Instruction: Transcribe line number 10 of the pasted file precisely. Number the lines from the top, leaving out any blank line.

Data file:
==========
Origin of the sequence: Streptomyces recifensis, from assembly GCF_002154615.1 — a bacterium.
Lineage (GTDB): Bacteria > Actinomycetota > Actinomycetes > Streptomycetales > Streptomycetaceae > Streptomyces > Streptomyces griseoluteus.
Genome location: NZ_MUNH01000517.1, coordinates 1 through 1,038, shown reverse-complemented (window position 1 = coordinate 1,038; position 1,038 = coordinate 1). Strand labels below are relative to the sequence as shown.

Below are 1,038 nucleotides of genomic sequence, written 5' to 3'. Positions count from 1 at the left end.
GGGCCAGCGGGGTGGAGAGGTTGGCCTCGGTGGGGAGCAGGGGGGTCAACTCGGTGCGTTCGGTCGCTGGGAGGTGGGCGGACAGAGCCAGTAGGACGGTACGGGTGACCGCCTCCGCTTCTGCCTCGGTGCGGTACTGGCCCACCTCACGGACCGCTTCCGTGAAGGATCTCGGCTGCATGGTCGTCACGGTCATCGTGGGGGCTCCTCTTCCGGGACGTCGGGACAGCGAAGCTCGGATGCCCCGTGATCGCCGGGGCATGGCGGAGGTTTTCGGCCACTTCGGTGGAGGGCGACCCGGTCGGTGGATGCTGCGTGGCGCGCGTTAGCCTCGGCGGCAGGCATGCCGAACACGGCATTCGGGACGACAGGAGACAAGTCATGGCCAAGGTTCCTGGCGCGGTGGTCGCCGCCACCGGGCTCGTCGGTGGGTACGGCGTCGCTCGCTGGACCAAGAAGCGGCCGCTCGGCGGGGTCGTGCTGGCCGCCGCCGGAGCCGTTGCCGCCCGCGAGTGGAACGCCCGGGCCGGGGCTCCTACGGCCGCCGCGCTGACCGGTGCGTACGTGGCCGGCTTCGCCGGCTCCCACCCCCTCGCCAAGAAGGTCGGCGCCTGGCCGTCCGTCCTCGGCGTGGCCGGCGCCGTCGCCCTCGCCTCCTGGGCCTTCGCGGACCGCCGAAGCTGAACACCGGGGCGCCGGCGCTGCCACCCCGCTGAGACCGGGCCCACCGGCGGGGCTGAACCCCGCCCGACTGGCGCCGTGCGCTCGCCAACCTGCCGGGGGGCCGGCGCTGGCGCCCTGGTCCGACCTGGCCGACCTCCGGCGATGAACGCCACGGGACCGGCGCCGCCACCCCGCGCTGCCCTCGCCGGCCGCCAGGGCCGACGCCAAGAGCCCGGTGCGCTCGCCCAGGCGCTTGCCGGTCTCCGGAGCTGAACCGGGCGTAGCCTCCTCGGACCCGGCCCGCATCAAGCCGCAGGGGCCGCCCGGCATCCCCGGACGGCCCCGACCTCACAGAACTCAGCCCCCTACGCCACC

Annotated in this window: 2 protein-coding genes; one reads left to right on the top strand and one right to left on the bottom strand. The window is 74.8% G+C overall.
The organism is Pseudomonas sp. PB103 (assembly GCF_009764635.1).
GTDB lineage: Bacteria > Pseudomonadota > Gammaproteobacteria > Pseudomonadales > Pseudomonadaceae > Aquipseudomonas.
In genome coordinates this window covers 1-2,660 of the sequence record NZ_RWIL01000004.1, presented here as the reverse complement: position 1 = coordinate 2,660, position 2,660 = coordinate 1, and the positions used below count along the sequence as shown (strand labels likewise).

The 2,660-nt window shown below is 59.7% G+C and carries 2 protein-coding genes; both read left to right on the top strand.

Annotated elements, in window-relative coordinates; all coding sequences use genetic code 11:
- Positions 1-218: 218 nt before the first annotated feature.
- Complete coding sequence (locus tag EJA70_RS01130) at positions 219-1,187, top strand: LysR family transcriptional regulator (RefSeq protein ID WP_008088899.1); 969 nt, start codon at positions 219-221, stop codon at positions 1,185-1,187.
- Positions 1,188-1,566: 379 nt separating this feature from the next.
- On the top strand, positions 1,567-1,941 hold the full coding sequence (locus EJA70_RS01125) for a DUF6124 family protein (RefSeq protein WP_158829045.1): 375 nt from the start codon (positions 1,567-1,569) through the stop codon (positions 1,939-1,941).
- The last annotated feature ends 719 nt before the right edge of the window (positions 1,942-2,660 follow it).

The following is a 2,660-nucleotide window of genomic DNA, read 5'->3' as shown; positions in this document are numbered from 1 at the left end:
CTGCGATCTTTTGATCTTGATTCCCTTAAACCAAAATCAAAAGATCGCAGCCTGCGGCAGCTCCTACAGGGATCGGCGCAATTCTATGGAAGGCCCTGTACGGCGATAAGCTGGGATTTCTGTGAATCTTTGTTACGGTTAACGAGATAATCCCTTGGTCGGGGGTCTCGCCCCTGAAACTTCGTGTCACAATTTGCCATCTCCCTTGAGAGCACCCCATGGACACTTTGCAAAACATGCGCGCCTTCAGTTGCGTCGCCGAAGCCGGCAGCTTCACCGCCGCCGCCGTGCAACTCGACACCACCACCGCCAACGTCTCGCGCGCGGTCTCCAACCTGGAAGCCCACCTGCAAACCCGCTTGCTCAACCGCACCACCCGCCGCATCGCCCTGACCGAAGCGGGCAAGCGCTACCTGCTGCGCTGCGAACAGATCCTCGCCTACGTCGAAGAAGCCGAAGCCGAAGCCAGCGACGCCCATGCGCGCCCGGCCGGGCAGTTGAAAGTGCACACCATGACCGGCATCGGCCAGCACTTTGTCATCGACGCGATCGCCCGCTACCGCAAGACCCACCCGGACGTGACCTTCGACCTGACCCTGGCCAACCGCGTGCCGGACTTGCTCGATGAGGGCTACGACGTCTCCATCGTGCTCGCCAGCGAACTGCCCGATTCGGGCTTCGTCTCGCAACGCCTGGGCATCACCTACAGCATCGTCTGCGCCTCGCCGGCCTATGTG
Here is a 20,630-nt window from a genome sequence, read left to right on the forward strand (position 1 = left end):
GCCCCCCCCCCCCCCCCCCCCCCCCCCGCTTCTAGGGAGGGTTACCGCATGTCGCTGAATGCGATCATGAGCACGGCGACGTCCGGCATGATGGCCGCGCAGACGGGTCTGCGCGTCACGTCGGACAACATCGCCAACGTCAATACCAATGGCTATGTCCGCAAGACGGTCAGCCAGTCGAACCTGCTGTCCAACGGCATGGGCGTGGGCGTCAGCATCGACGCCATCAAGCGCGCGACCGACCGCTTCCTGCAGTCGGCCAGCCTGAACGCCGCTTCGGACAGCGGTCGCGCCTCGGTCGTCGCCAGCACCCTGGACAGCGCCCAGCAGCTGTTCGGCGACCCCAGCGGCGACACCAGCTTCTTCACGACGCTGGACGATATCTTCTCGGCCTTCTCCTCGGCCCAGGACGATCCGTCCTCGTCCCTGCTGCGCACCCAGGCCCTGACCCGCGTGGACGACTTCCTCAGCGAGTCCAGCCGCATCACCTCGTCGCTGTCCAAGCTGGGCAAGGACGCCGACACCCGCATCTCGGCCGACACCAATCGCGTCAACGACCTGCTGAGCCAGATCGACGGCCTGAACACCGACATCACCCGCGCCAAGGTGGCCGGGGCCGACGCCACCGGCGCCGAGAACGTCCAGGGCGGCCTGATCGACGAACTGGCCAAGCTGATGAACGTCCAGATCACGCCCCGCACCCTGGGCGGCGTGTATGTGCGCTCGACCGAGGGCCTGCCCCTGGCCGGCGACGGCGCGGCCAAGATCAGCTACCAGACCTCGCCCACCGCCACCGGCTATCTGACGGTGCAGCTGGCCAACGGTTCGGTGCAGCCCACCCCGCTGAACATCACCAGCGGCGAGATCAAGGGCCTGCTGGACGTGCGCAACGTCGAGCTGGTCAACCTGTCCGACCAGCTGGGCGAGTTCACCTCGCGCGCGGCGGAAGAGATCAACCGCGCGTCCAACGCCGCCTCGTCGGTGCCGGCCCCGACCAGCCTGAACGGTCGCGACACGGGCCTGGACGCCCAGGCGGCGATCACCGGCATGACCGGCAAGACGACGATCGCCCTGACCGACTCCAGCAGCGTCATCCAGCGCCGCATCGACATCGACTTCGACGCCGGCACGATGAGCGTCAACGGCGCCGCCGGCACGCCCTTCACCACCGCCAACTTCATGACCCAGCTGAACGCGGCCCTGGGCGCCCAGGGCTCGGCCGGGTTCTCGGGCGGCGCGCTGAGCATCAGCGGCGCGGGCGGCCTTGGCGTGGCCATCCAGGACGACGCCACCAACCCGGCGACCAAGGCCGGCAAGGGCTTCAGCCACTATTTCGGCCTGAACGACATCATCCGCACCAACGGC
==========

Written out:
The 2,660-nt window shown below is 59.7% G+C and carries 2 protein-coding genes; both read left to right on the top strand.